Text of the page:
Augusts Kirhenšteins

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Augusts Kirhenšteins, formerly spelt Kirchenšteins (18 September 1872 in Mazsalaca – 3 November 1963 in Riga), was a Latvian microbiologist, politician and educator. He was prime minister of Latvia from 20 June 1940 to 25 August 1940 and Acting President of Latvia from 21 July 1940 to 25 August 1940. It was Kirhenšteins' Soviet puppet government that requested the incorporation of Latvia into the USSR after the occupation of the country in 1940. He became a member of the Communist Party in 1941. He was Chairman of the Presidium of the Supreme Soviet of the Latvian Soviet Socialist Republic 1940-1952.


Augusts Kirhenšteins was born on 18 September, 1872 on the estate of Valtenberg Manor in Mazsalaca, in the Governorate of Livonia. He was the eldest son of the tenant Martins Kirhenšteins and his wife Baba, in a family of eleven children. Augusts Kirhenšteins' brother Rudolf Kirhenšteins (1891-1938), went on to become a Soviet intelligence officer who was arrested and shot during the Great Terror.

In 1888, Augusts Kirhenšteins attended school at the Riga Alexander Boys Gymnasium. He then studied at the Tartu Veterinary Institute (1893-1901), publishing his first scientific work while still pursuing his studies. He joined the student fraternity Selonija, later switching to the fraternity Zemgalija. In 1901, he graduated from the institute and worked as a veterinarian in Valmiera and Limbaži. After the 1905 revolution in Latvia, Kirhenšteins emigrated to Switzerland, where he lived for a while in Zurich. In 1911, he began work in Davos at the Institute for Tuberculosis Research as an assistant to the bacteriologist Carl Spengler.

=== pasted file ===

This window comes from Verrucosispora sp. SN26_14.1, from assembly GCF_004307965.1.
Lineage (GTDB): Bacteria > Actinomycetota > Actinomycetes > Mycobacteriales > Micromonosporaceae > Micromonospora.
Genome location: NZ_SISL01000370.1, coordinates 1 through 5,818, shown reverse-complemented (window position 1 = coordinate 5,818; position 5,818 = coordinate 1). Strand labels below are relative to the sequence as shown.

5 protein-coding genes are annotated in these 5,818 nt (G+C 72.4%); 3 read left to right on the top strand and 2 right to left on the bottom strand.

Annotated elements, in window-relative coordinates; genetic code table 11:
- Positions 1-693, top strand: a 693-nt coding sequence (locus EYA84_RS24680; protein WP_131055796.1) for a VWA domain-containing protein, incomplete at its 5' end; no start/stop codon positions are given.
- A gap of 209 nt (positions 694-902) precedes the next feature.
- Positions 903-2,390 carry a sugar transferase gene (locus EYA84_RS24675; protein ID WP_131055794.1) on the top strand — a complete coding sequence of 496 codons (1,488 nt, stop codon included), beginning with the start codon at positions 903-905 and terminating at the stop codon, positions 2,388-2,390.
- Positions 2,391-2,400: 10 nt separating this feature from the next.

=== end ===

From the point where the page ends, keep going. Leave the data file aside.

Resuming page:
During World War I, Kirhenšteins served in the Serbian army as a military veterinarian. He returned home to Latvia in 1917, becoming a captain in the Latvian National Armed Forces.

In 1919, he was elected as an associate professor at the University of Latvia, where he established a Microbiology Institute in the Faculty of Agriculture. In 1923, he defended his doctoral thesis, "On the Internal Structure and Development of Bacteria", writing his dissertation in French—this was the first doctoral thesis defended in Latvia. In 1923, he established a serological laboratory (Serum Station) at the University of Latvia. Working as its director, he made a major contribution to the development of science in Latvia, especially in the fields of microbiology, immunology, dairy farming and biotechnology.

In 1934, he married Olga Janson in Bern. In addition to his scientific activities, Kirhenšteins was involved in social and political matters, in which he was a supporter of social democracy.

After the occupation of Latvia, Kirhenšteins was invited to the USSR embassy and offered to become the head of the Soviet 'puppet government' in Latvia, whose task was to ask Latvia to be admitted to the Soviet Union. He was then made chairman of the Presidium of the Latvian Soviet Socialist Republic (1940-52), and vice-president of the Latvian Academy of Sciences (1951-1958).

He died on 3 November, 1963 in Riga and was buried at Rainis Cemetery.

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Political offices
Preceded by
Kārlis Ulmanis
Prime Minister of Latvia
Succeeded by
Position abolished